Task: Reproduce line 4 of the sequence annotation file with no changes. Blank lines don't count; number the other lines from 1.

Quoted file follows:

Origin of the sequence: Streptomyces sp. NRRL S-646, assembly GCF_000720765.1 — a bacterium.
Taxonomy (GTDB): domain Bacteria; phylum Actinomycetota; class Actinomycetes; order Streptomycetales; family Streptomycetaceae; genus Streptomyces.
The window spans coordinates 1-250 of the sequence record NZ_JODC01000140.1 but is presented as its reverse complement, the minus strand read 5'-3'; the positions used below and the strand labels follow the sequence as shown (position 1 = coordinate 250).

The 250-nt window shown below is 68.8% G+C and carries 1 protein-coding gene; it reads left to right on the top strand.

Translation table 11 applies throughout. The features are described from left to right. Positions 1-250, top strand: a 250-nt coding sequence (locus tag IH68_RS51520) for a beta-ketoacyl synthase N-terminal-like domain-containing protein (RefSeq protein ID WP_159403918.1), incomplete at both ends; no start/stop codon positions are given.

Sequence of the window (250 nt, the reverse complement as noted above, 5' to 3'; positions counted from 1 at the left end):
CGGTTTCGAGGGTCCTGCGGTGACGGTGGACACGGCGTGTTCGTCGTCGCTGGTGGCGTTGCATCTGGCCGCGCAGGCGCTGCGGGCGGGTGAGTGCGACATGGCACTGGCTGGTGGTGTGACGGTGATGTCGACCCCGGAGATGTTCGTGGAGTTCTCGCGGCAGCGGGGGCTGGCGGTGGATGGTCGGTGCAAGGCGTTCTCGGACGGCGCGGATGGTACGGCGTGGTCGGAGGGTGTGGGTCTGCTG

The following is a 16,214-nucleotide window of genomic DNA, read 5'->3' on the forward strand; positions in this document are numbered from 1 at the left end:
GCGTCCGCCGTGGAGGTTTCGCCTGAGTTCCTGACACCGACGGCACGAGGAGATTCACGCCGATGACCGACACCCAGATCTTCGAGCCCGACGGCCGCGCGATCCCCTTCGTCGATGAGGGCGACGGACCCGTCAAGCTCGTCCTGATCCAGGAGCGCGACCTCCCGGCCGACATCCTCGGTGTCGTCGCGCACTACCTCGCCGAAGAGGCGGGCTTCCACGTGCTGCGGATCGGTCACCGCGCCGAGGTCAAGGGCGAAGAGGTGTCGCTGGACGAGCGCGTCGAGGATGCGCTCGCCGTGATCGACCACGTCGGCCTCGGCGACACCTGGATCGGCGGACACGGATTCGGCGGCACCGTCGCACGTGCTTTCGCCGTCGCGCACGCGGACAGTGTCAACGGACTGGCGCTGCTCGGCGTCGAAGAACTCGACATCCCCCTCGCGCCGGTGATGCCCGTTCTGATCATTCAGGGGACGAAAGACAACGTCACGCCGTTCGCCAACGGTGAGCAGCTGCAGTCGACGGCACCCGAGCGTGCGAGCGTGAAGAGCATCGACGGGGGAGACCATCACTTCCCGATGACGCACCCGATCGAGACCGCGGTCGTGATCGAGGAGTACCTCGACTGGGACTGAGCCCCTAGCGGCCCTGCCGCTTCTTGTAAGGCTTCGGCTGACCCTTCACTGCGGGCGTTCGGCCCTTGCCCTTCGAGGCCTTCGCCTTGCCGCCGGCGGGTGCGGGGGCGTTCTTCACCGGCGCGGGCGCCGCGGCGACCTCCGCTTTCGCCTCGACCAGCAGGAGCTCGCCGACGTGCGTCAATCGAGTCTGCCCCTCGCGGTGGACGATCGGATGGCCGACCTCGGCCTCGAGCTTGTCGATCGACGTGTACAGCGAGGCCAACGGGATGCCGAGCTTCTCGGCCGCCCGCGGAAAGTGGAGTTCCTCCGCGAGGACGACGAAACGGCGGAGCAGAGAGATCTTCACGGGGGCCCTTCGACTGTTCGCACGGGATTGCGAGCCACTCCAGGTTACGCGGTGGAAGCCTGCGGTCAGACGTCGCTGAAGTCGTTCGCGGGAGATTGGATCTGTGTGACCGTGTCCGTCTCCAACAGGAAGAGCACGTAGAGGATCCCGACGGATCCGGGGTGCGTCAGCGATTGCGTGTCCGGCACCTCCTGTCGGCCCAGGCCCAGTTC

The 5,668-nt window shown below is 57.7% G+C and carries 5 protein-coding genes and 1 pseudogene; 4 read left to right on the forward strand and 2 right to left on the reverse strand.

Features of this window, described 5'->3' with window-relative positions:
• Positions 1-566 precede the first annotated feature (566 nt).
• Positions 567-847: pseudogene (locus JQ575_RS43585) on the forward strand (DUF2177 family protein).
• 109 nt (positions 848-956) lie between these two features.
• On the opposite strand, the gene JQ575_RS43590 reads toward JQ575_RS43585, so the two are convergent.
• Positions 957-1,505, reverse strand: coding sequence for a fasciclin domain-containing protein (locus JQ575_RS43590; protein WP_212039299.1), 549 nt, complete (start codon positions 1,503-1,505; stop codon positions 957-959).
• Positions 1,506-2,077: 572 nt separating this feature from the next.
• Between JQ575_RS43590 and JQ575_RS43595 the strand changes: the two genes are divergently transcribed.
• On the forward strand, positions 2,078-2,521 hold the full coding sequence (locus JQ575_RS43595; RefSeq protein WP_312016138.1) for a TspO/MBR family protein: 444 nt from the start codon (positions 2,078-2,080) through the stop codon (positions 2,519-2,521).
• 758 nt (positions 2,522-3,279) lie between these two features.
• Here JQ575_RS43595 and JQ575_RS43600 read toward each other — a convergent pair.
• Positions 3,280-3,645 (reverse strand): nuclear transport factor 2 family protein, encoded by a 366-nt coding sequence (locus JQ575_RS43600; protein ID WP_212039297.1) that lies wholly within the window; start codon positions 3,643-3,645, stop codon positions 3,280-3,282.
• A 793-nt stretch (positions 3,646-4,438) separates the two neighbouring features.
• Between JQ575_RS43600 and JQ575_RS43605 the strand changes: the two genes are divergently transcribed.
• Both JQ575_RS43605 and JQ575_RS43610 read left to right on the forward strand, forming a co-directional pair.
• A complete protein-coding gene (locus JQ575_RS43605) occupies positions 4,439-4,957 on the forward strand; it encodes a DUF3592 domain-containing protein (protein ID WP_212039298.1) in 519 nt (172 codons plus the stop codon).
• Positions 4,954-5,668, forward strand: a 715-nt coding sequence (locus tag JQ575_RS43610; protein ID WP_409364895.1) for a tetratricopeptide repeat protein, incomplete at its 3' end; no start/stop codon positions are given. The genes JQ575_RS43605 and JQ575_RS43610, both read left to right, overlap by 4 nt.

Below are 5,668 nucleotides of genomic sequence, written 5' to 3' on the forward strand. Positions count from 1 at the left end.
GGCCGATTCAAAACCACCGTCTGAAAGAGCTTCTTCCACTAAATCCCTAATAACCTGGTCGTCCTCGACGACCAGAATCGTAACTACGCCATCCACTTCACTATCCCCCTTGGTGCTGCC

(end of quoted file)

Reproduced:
The 250-nt window shown below is 68.8% G+C and carries 1 protein-coding gene; it reads left to right on the top strand.